Notary law is changing July 1, 2018

March update
3/19/2018
 

Please be advised that during the 2017 legislation, the Colorado General Assembly enacted a bill that will repeal the existing Notaries Public Act and replace it with the Revised Uniform Law on Notarial Acts (RULONA) on July 1, 2018. 

In advance of RULONA becoming effective on July 1, 2018, the Secretary of State’s office is sending monthly emails to notify you of important changes or additions to the law. This month’s email will address the following topics: “Oaths and affirmations, acknowledgments and signature witnessing, and copy certifications”.


Oaths and Affirmations

  • RULONA distinguishes between an oral oath or affirmation, and one made in a written record.
    • In a written record, this notarial act is called a “verification on oath or affirmation,” or “verification of a statement on oath or affirmation.”
  • The requirements for performing them are the same.

24-21-502(16), C.R.S.


Notaries must now record all oaths and affirmations, even those only given orally, in their notary journals.

24-21-519(1), C.R.S.


Acknowledgments and Signature Witnessing

  • RULONA distinguishes between: (1) taking an acknowledgement — where a person has already signed the record and is acknowledging their signature to the notary — and (2) witnessing a signature.
  • However, the functional requirements (i.e., identifying the signer, ensuring that the signer is the same person named in the record, and verifying the signature is the signer’s) remain the same for both acts.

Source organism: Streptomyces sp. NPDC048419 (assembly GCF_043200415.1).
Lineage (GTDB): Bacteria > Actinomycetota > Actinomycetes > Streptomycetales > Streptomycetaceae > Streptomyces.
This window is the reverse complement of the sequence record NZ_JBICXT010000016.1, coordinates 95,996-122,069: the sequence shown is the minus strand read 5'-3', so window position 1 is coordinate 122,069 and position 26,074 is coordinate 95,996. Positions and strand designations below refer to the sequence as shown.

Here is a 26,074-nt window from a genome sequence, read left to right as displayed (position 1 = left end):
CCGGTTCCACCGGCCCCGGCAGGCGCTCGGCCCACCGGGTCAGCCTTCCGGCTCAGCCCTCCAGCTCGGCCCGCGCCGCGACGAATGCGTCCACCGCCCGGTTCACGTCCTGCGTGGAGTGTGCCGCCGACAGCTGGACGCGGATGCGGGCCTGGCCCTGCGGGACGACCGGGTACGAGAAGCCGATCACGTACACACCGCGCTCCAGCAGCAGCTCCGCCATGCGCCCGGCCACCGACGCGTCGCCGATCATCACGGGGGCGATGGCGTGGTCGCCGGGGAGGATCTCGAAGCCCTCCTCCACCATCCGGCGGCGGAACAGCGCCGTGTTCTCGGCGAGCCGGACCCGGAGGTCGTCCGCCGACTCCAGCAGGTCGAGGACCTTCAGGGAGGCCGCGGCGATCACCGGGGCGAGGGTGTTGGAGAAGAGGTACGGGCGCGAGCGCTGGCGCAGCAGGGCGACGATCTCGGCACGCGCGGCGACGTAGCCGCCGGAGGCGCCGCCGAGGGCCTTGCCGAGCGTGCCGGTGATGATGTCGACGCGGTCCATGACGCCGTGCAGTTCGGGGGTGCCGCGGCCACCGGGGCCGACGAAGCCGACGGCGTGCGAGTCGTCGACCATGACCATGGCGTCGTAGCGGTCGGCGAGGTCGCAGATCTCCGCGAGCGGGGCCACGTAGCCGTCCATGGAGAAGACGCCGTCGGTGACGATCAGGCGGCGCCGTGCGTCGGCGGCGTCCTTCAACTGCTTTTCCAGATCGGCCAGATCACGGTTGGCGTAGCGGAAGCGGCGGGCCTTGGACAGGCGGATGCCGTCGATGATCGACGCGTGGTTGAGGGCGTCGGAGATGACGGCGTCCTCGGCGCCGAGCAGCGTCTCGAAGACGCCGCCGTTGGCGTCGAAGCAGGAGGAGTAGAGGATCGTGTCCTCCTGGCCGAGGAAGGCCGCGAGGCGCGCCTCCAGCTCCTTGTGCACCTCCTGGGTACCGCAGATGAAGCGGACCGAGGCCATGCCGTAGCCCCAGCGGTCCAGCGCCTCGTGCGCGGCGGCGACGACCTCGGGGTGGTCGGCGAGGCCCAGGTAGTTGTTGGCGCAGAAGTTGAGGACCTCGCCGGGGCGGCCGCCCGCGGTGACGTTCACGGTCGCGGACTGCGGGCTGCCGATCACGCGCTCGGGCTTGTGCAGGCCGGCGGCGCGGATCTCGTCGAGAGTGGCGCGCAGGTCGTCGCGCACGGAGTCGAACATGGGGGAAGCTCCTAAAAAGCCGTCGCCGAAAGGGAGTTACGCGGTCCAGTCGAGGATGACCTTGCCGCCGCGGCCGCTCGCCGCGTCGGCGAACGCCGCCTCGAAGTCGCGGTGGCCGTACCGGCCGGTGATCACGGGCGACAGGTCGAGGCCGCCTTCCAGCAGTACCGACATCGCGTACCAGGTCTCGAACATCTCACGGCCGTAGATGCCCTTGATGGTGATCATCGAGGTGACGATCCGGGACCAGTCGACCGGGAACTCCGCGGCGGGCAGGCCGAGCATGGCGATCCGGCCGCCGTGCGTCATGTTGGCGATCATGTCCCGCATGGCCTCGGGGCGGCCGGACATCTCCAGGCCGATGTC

• RULONA provides a separate short-form notarial certificate for signature witnessing.

24-21-502(1), C.R.S., 24-21-502(6), C.R.S., 24-21-516(1)(d), C.R.S.

 
Copy Certifications

A notary no longer has to receive a written request for a copy certification.

24-21-505(4), C.R.S.

  • RULONA clarifies which documents cannot be copy certified by a notary:
    • A record that can be obtained from any of the following offices in Colorado:
      • A clerk and recorder of public documents
      • The Colorado Secretary of State
      • The State Archives
      • An office of vital records
    • A record that states on its face that it is illegal to copy.

24-21-505(4)(b) and (c), C.R.S.


Notaries must now record copy certifications in their notary journals.

24-21-502(6), C.R.S., 24-21-519(1), C.R.S.

 For more details see our Summary of Changes page.

 

For more information, see our RULONA page. We will continue to add helpful information to this page.  

It is the responsibility of each notary to familiarize him/herself with RULONA and to follow the law after July 1, 2018.  (Please note that any notary courses that are completed before July 1, 2018 will not cover the new provisions enacted by RULONA.)

We’re excited to work with you and will strive to make this transition as smooth as possible. To help you maintain your notary commission, it’s important you read the upcoming emails. Copies of these emails are available on our website. Next month our topics will include: “Right to refuse; disqualifying interest; and acceptable identification”.